Thu, Jan 22, 2015 - Page 8 News List

Why Taiwan needs submarines

By Dean Cheng

In 2001, then-US president George W. Bush’s administration agreed to a major arms sale to Taiwan. Approved for sale were marine-patrol aircraft, anti-ship missiles, self-propelled howitzers, minesweepers and destroyers. The US also agreed to help Taiwan obtain new diesel-electric submarines to modernize its underwater forces. At the time, the Republic of China Navy had two ex-Dutch Zwaardvis-class boats, built in the 1980s, and two ex-US Navy Guppy-class boats built at the end of World War II.

Thirteen years later, Taiwan’s submarine arm still consists of two ex-Dutch submarines and two boats most of whose peers are now museum exhibits. Years of on-again, off-again discussions have not resulted in an actual sale from the US or any other nation. More seriously, there has also been no movement in facilitating US shipwrights’ and experts’ engagement with their Taiwanese counterparts to allow Taiwan to build its own boats.

An island nation, Taiwan is one of the most densely populated territories on earth, with more than 630 people per square kilometer. Its 23 million people are heavily reliant on imports for food and energy.

Equally important, Taiwan’s security depends on its ability to challenge the ability of the Chinese People’s Liberation Army (PLA) to cross the Taiwan Strait and mount an invasion, or impose a blockade that would leave the residents starving and in the dark. The PLA’s main planning guidelines appear to focus, still, on taking Taiwan. The PLA’s best forces, and much of its strategic and operational thinking, appear to be oriented toward either taking Taiwan or countering any US attempt to prevent such Chinese actions.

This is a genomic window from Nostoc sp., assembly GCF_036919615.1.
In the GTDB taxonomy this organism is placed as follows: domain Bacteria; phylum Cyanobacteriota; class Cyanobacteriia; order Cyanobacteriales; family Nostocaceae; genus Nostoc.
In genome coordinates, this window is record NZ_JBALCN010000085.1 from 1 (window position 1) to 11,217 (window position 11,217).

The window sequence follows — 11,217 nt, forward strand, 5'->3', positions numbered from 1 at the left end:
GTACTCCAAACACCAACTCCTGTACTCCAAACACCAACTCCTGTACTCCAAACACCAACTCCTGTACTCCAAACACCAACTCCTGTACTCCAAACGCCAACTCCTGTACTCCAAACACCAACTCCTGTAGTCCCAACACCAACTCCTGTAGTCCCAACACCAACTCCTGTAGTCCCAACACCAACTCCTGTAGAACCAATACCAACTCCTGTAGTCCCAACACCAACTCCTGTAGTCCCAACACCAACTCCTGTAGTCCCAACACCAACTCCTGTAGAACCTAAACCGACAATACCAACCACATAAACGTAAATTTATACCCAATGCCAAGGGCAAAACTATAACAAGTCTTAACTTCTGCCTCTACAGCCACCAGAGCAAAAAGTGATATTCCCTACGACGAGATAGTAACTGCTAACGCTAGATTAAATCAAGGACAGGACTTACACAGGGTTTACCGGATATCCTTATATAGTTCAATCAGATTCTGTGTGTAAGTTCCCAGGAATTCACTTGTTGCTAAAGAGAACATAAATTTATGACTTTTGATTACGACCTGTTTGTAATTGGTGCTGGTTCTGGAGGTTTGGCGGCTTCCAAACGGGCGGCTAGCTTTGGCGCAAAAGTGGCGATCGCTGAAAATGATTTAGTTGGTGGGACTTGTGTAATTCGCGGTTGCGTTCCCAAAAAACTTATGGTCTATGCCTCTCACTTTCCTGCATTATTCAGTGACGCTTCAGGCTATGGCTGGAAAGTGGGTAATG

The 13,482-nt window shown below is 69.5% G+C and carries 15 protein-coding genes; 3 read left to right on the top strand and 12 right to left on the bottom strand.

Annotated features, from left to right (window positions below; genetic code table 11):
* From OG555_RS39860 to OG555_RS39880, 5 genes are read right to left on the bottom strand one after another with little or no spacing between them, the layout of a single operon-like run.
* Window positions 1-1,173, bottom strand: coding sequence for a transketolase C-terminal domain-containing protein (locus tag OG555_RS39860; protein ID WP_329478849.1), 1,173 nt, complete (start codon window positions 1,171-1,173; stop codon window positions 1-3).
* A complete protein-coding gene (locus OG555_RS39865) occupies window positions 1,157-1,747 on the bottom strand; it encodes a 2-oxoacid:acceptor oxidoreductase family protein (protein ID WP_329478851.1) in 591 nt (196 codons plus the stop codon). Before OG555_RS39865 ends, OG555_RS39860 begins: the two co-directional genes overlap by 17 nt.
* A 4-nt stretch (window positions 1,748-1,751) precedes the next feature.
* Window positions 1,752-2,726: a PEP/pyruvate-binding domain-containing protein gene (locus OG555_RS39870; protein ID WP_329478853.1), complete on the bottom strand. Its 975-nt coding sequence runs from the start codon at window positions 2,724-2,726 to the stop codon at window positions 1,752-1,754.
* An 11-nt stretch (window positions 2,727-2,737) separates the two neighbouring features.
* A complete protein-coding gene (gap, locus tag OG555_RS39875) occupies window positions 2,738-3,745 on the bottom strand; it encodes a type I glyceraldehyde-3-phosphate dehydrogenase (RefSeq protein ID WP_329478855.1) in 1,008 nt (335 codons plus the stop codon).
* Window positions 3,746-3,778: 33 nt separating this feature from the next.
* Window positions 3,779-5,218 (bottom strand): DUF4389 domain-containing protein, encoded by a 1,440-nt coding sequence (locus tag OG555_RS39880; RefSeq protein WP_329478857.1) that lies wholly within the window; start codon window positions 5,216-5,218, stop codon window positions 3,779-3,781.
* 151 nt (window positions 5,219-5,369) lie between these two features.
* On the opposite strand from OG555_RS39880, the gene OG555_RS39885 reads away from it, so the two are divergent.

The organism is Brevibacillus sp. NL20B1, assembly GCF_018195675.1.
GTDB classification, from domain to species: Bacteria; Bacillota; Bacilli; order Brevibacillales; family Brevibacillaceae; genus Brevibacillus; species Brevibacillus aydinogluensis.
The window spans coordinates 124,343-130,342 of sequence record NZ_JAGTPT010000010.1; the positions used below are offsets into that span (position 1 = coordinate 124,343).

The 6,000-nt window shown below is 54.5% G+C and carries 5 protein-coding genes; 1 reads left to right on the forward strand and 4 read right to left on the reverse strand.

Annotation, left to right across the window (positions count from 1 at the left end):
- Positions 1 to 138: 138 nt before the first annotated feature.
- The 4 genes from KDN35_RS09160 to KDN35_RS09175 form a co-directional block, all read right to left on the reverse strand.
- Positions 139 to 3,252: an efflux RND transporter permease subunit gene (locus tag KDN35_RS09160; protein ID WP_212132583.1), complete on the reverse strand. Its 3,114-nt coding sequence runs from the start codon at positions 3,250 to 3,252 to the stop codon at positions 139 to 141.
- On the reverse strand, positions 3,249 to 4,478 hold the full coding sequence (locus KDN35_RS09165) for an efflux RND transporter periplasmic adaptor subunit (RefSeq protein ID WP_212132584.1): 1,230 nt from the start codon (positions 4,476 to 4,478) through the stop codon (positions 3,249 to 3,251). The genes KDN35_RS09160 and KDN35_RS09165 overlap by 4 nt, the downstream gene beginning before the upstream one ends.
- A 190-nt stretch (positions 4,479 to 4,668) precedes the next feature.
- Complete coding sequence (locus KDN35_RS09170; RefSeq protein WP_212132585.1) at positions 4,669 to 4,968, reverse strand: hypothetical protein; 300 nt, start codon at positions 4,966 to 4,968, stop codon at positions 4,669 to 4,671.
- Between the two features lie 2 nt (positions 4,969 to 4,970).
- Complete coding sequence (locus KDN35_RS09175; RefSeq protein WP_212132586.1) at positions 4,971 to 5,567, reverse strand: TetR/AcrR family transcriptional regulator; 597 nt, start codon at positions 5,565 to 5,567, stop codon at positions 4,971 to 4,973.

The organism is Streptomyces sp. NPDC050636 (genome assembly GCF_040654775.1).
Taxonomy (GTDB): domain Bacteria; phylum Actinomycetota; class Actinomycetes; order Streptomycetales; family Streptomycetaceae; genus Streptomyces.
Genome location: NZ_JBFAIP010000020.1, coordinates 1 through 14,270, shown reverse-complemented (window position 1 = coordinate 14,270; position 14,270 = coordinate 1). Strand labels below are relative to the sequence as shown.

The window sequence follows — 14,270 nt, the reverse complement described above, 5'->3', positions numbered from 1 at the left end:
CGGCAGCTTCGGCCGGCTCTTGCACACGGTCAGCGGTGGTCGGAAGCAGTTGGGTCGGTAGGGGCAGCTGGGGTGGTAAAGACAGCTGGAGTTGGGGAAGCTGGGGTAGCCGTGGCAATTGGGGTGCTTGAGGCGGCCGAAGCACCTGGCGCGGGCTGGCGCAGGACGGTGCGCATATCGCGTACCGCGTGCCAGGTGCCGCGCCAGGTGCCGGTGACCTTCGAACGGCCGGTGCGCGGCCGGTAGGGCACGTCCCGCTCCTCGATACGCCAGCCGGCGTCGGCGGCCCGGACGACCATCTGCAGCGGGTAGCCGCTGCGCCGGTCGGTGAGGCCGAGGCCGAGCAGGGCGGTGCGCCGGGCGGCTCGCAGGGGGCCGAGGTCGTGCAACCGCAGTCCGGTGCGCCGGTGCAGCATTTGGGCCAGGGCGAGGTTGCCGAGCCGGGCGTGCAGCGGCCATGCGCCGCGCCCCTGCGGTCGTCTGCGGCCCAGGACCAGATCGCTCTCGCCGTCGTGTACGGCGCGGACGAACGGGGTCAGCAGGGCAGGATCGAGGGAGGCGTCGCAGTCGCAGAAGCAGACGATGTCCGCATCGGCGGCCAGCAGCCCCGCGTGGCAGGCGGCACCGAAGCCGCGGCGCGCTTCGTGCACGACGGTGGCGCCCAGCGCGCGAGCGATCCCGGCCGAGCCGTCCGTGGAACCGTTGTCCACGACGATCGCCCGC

Because of the disparity in physical size, economy and geography, Taiwan’s maritime security in the face of the Chinese threat is a challenging problem. China has the wherewithal to simultaneously bombard Taiwan (especially with its large arsenal of short-range and medium-range ballistic missiles), while also being able to deploy forces farther afield of Taiwan’s immediate environment. For Taipei, the key to a successful defense of the nation is to hold out long enough for the US to intervene decisively. Taiwan’s military must therefore be able to simultaneously defend the island, while also being able to deny the Chinese regime the ability to easily or rapidly isolate it.

Submarines have long played a role in Taiwan’s defense calculations. Given the relative weakness of China’s anti-submarine warfare capabilities, submarines would pose a significant threat to any amphibious force.

Indeed, the record of the British Royal Navy during the Falklands would suggest a disproportionate effect from even a handful of modern submarines. On the one hand, the sinking of the Argentine cruiser General Belgrano led the Argentine to withdraw all naval forces from the British-declared exclusion zone.

At the same time, however, even though the Royal Navy was considered the premier anti-submarine force in NATO, it failed to find the Argentine sub ARA San Luis. That boat managed to remain at sea for more than a month, and despite the best efforts of NATO’s premier anti-submarine force, was apparently able to operate relatively unhindered. The Royal Navy expended substantial amounts of ordnance against a variety of false contacts, depleting its stocks for no real effect. Indeed, but for problems with its fire control system, that Argentine sub might well have changed the course of the battle, as it repeatedly achieved firing solutions on elements of the British task force.

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